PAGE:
Lead Counsel independently verifies EB-5 Visa attorneys in Madison and checks their standing with Alabama bar associations.Our Verification Process and Criteria
In order to qualify for an EB-5 visa, a citizen of a foreign country must typically want to invest upwards of $1,000,000 and create or preserve at least 10 US jobs. There are multiple complex factors to qualify for an EB-5 visa. For help with an application, or just general information a Madison EB-5 visa attorney can help you.
A citizen of a foreign country who wishes to enter the US for investment purposes must obtain a visa. The EB-5 visa was created for immigrant investors who want to immigrate to the United States based upon their investment. While typically the amount of money invested is approximately $1,000,000, it is possible to be granted an EB-5 visa and invest less money in an economically depressed area. A skilled EB-5 visa attorney can help discuss your options.
No matter what your legal issue may be, it is always best to seek legal help early in the process. An attorney can help secure what is likely to be the best possible outcome for your situation and avoid both unnecessary complications or errors.
Bill by the hour: Many attorneys bill by the hour. How much an attorney bills you per hour will vary based on a number of factors. For instance, an attorney’s hourly fee may fluctuate based on whether that hour is spent representing you in court or doing research on your case. Attorneys in one practice area may bill you more than attorneys in a different practice area.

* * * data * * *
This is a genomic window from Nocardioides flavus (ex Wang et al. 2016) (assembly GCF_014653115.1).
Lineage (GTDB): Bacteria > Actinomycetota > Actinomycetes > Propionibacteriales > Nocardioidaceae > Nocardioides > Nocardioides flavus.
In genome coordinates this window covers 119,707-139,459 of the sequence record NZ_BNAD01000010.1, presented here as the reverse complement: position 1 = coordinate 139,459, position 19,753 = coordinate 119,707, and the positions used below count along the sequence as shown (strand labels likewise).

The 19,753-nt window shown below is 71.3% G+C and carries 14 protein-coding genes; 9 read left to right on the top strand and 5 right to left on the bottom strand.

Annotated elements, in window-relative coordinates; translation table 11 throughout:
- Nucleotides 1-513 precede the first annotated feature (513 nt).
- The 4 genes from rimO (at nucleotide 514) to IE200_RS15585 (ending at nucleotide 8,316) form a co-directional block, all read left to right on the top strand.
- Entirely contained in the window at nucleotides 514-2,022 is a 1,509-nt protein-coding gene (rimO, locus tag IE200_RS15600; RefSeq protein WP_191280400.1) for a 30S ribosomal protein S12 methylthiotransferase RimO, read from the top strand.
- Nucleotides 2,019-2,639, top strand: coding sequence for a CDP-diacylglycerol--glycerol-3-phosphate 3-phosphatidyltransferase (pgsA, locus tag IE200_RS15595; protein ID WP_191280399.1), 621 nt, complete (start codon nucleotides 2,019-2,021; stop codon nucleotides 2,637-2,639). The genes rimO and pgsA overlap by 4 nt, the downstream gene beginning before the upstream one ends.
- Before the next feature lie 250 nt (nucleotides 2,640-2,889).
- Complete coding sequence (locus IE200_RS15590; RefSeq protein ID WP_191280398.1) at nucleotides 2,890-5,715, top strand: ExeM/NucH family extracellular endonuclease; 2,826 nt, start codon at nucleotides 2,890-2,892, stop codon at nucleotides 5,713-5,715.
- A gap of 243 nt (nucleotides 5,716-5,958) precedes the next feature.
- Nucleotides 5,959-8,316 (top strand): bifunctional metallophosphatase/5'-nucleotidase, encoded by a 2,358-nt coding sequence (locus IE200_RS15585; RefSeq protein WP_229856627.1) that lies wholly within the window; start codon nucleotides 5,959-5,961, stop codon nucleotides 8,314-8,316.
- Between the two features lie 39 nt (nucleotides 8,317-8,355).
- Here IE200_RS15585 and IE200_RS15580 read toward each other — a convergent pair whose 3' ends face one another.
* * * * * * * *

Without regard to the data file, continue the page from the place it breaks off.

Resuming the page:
Contingent fee: Some lawyers will accept payment via contingent fee. In this arrangement, the lawyer receives a percentage of the total monetary recovery if you win your lawsuit. In sum, the lawyer only gets paid if you win. Contingent fee agreements are limited to specific practice areas in civil law.
Flat fee: For “routine” legal work where the attorney generally knows the amount of time and resources necessary to complete the task, he/she may be willing to bill you a flat fee for services performed.
Pro se – This Latin term refers to representing yourself in court instead of hiring professional legal counsel. Pro se representation can occur in either criminal or civil cases.
Statute – Refers to a law created by a legislative body. For example, the laws enacted by Congress are statutes.
Subject matter jurisdiction – Requirement that a particular court have authority to hear the claim based on the specific type of issue brought to the court. For example, the U.S. Bankruptcy Court only has subject matter jurisdiction over bankruptcy filings, therefore it does not have the authority to render binding judgment over other types of cases, such as divorce.